49ers quarterback Colin Kaepernick, the now 28-year old player who rose to prominence during the 2012 season when he led his team to the Super Bowl, ended his 2015 season in relative disgrace, placed on the team's injured list. But this weekend, with his future on the team still in limbo, Kaepernick was put once again in the spotlight when he was questioned for his decision to sit during the national anthem before an NFL preseason game in Santa Clara against the Green Bay Packers.
Explaining himself, Kaepernick told NFL.com that “I am not going to stand up to show pride in a flag for a country that oppresses black people and people of color. To me, this is bigger than football and it would be selfish on my part to look the other way. There are bodies in the street and people getting paid leave and getting away with murder.”
According to the league, "players are encouraged but not required to stand during the playing of the national anthem," and 49ers coach Chip Kelly added to reports that "it's not my right to tell him not to do something."
The Associated Press reports that Kaepernick says he expected criticism for his outspoken position, but that he "did what's right." Twitter, as it does, offered a mixed response, with some praise among mostly criticism and threats. At least one apparently former fan went so far as to burn a Kaepernick jersey. Locally, the San Francisco Police Officers Organization saw fit to write an open letter addressed to the NFL Commissioner and the 49ers team president. That missive, picked up by CBS5, says that the player's actions display "an incredible lack of knowledge regarding our profession and officer-involved shootings, but also shows a naivety and total lack of sensitivity towards police officers.”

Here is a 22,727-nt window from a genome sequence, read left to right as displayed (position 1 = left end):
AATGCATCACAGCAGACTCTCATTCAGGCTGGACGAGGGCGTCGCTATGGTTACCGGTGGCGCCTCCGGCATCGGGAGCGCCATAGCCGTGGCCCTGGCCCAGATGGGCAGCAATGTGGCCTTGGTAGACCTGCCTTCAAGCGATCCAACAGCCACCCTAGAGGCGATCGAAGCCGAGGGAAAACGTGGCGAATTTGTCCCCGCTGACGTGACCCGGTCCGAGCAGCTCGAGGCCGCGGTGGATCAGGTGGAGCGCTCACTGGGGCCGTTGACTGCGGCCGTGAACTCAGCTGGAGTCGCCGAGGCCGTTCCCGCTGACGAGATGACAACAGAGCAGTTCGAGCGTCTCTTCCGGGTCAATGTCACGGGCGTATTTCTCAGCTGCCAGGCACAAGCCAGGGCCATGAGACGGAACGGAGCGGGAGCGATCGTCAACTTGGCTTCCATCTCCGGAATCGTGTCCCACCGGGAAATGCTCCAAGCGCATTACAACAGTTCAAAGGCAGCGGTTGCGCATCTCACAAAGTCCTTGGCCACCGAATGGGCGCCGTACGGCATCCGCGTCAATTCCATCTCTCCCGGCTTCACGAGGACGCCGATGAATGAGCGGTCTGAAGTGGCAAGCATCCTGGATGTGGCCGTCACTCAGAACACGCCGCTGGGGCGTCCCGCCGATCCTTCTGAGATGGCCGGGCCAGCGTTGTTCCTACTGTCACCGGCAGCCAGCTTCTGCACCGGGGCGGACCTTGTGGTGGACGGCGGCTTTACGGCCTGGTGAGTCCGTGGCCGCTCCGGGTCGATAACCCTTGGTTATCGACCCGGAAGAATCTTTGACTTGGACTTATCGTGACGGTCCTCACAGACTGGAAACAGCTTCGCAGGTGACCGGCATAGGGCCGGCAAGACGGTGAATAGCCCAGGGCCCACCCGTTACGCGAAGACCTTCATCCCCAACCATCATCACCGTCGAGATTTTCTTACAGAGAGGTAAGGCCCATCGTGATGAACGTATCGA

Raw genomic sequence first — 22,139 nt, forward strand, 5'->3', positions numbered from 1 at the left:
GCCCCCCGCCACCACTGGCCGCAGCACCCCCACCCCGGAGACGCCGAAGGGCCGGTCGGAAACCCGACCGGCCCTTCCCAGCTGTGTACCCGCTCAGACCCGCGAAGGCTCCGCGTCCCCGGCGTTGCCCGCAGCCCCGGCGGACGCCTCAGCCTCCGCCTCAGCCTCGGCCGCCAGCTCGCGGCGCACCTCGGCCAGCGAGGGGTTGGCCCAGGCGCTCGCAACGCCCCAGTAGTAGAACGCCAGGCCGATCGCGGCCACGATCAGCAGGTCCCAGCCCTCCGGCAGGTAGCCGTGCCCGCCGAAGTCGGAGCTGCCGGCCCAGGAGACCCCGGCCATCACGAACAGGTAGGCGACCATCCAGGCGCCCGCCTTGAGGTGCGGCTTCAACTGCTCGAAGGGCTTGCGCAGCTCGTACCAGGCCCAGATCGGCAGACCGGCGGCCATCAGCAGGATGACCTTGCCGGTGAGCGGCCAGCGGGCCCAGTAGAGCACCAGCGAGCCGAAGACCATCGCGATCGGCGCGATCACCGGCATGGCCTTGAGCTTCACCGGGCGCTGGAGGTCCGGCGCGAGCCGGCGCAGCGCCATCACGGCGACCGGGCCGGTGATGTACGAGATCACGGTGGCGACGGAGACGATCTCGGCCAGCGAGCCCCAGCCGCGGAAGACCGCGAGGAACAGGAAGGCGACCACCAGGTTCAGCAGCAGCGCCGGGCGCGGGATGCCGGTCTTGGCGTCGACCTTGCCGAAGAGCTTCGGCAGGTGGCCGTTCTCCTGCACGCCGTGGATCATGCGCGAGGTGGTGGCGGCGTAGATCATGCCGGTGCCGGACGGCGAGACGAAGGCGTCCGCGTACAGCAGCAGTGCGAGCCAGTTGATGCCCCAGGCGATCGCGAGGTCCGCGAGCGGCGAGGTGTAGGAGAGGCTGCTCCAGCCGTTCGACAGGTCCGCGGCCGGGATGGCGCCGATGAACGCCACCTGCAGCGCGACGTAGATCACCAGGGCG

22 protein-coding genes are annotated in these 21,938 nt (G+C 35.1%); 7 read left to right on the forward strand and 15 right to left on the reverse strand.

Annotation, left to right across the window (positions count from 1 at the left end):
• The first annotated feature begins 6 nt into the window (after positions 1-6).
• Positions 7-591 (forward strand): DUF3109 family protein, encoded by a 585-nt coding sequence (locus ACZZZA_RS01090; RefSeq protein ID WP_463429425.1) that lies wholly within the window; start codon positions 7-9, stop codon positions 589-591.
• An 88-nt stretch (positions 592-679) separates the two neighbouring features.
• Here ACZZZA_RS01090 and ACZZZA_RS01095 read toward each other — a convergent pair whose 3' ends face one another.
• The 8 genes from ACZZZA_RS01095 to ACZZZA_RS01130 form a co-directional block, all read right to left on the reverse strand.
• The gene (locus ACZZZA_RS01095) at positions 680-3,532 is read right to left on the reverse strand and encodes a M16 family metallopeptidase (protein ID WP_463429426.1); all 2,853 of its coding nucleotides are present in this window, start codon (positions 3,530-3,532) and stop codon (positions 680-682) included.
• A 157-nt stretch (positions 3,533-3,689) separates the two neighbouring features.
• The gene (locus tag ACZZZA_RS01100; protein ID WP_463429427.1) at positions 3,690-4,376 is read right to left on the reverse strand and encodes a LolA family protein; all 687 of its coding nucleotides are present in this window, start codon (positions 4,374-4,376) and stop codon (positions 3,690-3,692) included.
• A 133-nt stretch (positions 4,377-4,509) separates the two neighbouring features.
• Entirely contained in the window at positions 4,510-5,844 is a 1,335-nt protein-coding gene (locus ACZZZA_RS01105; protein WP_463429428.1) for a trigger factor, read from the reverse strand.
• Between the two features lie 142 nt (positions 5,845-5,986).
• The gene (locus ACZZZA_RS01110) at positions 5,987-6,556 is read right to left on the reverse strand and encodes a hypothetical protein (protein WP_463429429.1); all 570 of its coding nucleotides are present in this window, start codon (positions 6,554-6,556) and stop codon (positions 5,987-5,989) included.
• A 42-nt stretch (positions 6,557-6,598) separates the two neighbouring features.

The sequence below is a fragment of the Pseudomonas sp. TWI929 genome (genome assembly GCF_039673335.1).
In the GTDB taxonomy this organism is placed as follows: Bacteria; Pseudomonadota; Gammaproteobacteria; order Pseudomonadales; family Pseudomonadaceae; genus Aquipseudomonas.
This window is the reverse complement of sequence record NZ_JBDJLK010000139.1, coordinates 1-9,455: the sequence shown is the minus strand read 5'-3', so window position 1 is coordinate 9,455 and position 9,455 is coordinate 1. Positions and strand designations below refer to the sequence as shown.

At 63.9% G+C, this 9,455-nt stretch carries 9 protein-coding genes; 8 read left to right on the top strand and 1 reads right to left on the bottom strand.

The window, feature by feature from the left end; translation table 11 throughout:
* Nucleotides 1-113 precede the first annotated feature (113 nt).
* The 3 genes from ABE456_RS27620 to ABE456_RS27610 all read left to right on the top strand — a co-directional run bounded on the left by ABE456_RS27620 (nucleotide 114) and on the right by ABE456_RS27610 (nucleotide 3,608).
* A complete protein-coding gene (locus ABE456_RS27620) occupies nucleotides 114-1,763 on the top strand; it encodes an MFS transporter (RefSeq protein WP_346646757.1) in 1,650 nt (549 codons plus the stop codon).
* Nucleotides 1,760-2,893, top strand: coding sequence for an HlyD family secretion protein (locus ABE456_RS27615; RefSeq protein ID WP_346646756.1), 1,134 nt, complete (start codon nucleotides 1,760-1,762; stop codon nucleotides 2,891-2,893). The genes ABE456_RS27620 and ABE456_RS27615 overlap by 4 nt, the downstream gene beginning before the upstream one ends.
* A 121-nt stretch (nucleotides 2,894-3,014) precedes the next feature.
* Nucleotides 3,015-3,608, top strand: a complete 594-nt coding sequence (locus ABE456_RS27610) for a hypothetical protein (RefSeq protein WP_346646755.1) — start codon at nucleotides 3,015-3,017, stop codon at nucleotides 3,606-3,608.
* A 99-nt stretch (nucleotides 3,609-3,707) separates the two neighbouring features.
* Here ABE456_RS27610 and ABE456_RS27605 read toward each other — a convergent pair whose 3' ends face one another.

"I'll continue to sit," ABC 7 now quotes the quarterback as saying, apparently holding fast to his decision. "I'm going to continue to stand with the people. To me this is something that has to change and when there's significant change and I feel like that flag represents what it's supposed to represent in this country, as representing people the way that it's supposed to, I'll stand." Furthermore, Kaepernick says he failed to stand during the anthem at a previous preseason game, but wasn't noticed.
Sports pundits note that Kapernick's advocacy comes at a time when his future on the team is particularly precarious. "Regardless of politics or not, he has a very, very big uphill battle to make this team," FOX Sports' Jay Glazer said via NBC's Pro Football Talk
Kaepernick's move, which is not without historical precedent among black athletes, has also revived debate about the history of the national anthem, "The Star-Spangled Banner." The song's rarely sung third verse, as the Intercept points out, includes lyrics penned by Francis Scott Key, a slave owner, that reference the death of slaves.
"There are a lot of things that are going on that are unjust," Kaepernick continued in his statements. "People aren't being held accountable for. And that's something that needs to change. That's something that this country stands for — freedom, liberty, justice for all. And it's not happening for all right now."